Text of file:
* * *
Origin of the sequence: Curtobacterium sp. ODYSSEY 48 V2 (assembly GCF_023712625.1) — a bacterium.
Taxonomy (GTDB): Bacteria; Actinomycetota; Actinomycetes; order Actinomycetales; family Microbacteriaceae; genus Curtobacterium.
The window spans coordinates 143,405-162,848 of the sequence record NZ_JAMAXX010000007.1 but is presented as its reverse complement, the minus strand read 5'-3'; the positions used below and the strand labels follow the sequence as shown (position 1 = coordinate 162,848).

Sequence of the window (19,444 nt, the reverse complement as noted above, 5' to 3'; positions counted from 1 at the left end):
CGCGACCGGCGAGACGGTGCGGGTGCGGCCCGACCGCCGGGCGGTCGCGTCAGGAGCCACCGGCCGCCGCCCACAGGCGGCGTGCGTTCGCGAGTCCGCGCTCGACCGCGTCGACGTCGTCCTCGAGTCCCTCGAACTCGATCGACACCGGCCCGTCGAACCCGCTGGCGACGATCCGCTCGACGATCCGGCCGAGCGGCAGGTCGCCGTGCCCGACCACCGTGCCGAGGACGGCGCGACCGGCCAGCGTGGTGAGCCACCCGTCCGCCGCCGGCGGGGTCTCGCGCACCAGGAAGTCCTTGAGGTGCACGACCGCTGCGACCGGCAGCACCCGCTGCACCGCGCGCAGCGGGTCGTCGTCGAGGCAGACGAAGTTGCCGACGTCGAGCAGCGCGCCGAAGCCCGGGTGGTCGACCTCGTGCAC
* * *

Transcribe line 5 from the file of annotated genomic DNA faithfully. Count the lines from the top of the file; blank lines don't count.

CGCGACCGGCGAGACGGTGCGGGTGCGGCCCGACCGCCGGGCGGTCGCGTCAGGAGCCACCGGCCGCCGCCCACAGGCGGCGTGCGTTCGCGAGTCCGCGCTCGACCGCGTCGACGTCGTCCTCGAGTCCCTCGAACTCGATCGACACCGGCCCGTCGAACCCGCTGGCGACGATCCGCTCGACGATCCGGCCGAGCGGCAGGTCGCCGTGCCCGACCACCGTGCCGAGGACGGCGCGACCGGCCAGCGTGGTGAGCCACCCGTCCGCCGCCGGCGGGGTCTCGCGCACCAGGAAGTCCTTGAGGTGCACGACCGCTGCGACCGGCAGCACCCGCTGCACCGCGCGCAGCGGGTCGTCGTCGAGGCAGACGAAGTTGCCGACGTCGAGCAGCGCGCCGAAGCCCGGGTGGTCGACCTCGTGCAC